I had wanted today’s article to align with the celebration in the U.S. of Martin Luther King, Jr.
However, my plans did not work out.
While I love Dr. King and his inspirational messages about love and peace, today’s message is about FEAR.
(I was on my way to Trader Joe’s on Friday afternoon when I felt compelled to write, yet again, about fear; fear is in the air.)


I’ve written a lot about fear, including three articles last year (It’s ok to fearFinding Joy in Fear, Praying about Fear), about fear being a natural emotion, and, more.  


Religion’s job is to address how to live in a world that includes fear.

Fear is natural.

Fear is our internal guidance system bringing us out of harm’s way.
All sentient creatures have fear. Fear keeps us safe.
But there is fear, and then there is FEAR.
There is a Chinese aphorism that says: 
That the birds of worry and anxiety fly above your head, this you cannot change.  But that they build their nests in your hair, this you can prevent.
Life can be scary.
Life can be very scary.
Life can be ridiculously scary.
Especially these days.
No question.
But, we aren’t helpless in the face of fear.
All sentient beings live with fear.
Only the delusional would tell you they have no fear.
Humans beings are born with innate fear of two things:
  1. Fear of falling
  2. Fear of loud noises
Nonetheless, people seek these sensations by visiting theme parks and New York City. (Why do people ignore their innate GPS? Perhaps they are thinking, “If I bring these fear upon myself, I will be stronger and somehow this makes me more powerful than these fears.”)
I have some simple questions:
Do you stoke the flames of fear in yourself?
Do you cause extra worry?
Do you allow the birds of anxiety to nest in your hair?
We live in a scary time. It feels ever more like the arc is bending and something is going to break and irreparable damage will be done.
We feel fear. It is in the air.

Fear is a natural reaction.
But, let’s not overreact.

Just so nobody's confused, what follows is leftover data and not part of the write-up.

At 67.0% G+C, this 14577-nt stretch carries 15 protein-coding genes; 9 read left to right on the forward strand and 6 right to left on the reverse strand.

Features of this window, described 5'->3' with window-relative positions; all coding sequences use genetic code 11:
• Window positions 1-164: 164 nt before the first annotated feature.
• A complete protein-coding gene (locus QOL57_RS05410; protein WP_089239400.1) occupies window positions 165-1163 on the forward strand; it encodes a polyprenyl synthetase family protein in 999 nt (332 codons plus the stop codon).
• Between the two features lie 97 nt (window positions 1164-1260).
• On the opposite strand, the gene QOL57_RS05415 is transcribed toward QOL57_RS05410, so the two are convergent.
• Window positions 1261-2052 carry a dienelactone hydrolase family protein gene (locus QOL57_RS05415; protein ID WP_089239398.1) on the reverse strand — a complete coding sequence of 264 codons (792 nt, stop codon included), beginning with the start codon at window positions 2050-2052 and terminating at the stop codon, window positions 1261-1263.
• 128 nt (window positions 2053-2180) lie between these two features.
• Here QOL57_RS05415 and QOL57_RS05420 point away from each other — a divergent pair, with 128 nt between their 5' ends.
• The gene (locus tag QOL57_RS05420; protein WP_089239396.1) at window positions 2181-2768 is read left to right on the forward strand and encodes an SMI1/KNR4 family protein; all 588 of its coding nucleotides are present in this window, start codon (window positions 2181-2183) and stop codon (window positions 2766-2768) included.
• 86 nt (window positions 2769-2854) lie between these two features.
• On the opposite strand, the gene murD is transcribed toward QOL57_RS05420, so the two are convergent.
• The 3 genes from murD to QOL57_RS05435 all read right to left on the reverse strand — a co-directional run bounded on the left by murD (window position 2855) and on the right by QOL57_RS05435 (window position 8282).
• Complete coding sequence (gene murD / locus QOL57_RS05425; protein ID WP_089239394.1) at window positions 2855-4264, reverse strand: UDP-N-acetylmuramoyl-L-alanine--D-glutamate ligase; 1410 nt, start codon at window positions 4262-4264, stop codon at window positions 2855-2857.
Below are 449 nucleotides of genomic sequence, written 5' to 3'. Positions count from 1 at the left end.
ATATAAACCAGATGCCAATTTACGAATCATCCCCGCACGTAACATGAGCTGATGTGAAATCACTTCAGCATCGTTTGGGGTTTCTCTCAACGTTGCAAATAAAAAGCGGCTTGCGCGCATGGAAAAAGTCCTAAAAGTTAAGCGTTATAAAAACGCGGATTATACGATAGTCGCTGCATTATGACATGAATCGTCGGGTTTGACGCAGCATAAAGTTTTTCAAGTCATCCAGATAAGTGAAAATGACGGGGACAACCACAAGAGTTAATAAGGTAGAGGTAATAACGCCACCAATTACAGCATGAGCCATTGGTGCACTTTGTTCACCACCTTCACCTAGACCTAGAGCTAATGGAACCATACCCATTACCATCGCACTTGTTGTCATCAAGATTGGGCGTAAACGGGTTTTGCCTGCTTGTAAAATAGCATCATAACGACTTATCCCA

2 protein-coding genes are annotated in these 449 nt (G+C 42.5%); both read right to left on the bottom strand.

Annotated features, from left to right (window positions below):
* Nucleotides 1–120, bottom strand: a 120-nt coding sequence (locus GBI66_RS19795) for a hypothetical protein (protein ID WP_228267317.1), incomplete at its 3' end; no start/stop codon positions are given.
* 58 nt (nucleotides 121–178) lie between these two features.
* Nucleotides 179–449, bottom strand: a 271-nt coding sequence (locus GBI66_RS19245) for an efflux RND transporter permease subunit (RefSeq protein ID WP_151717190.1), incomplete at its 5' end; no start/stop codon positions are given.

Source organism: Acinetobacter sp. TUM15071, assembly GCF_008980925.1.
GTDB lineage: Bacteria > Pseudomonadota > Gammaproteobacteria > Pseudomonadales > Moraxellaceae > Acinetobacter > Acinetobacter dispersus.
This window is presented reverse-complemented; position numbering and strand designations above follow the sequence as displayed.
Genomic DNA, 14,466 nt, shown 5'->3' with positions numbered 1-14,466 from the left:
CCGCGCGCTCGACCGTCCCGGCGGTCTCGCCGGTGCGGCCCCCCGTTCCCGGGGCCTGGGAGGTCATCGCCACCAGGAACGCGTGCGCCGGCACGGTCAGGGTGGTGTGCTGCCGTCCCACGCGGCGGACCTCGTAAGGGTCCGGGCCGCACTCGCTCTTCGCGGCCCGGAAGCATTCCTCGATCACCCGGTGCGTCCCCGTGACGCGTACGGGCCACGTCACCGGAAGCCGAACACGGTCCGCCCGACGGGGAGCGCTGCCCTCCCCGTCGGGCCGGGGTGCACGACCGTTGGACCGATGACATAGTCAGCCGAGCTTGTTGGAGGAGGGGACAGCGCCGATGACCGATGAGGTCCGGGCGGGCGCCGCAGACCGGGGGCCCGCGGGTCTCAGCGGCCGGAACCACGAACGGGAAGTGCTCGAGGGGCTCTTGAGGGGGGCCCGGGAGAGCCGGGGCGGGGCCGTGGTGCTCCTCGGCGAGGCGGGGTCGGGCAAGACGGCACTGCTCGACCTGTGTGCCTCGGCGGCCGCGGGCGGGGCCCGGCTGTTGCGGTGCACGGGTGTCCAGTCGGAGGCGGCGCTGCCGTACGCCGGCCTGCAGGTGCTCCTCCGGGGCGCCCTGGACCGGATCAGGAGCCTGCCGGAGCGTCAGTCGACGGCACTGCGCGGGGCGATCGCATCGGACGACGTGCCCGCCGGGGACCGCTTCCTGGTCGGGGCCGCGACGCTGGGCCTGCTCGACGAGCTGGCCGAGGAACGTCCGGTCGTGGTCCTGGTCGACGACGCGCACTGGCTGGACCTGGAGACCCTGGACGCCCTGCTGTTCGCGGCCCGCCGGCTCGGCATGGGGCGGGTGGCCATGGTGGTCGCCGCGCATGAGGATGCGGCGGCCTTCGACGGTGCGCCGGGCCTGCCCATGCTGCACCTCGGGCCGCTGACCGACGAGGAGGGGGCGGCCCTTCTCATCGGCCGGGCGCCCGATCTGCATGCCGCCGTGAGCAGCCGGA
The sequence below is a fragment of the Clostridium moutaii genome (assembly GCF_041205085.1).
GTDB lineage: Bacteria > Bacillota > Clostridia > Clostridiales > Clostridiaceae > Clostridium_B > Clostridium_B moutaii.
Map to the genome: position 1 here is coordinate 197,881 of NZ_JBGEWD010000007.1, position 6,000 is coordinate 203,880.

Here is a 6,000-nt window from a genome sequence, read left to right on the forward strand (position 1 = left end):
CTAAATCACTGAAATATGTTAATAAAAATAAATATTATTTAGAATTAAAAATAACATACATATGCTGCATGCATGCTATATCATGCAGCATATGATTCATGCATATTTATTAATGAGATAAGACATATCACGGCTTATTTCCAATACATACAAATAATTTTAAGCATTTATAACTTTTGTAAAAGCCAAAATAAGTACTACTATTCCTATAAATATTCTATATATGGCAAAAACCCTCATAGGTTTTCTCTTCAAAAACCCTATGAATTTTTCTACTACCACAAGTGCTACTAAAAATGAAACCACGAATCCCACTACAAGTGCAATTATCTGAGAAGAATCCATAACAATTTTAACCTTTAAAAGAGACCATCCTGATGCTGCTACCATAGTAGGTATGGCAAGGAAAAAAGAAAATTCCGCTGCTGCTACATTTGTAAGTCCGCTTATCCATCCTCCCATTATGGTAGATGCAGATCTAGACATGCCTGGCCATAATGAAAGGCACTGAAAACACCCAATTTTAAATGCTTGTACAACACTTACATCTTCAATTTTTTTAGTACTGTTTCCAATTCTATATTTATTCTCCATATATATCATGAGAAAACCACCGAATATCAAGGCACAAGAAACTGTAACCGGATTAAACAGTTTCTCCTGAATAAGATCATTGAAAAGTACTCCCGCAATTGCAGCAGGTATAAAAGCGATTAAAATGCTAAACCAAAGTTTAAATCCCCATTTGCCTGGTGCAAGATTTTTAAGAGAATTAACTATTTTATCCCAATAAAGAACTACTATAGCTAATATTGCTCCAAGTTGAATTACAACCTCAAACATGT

I am going to ask us to make some peace with our fear. Instead of our stoking the flames, we can better work at accepting our fears and loving (of which acceptance is a part) our fears.
Most of the time when I find myself at the start of fear and anxiety, I seek its cause. (And, this mental rolodexing of all possible causes of worry only exasperates the problem.)
Guess what I find when
I punch into the
proverbial search box,
“What am I scared of?”
<I find lots of reasons>
Upon noticing the initial moments of worry and fear, I am trying – and I’ve been successful at it twice – to say, “Oh, there is that anxiety again.” 
This sure worked out better than to seek out its sources.


I will end with a quote by Rabbi Nachman of Breslov. (I used to sing it to my children as a lullaby, and, some nights, I still do.) It has to do with not giving the birds a place in our hair for nesting – not indulging fear.


This past Friday, my colleague Rabbi Rachel Joseph, explained to me that the words, the way I have known the quote, were not accurately the words that the great rabbi said. The original phrase had the verb “to be afraid” in a reflexive conjugation; meaning, “to cause ourselves to be afraid.” The way most people know the phrase changes the verb from hitpael making it easier to sing, but misses the key to staying unafraid – not stoking the flames.

Here is the quote as the Breslover rebbe meant it – and it is what I wish you for in this week:


A person wanting to cross the narrow, narrow bridge [of life]
must remember not to cause themselves extra fear.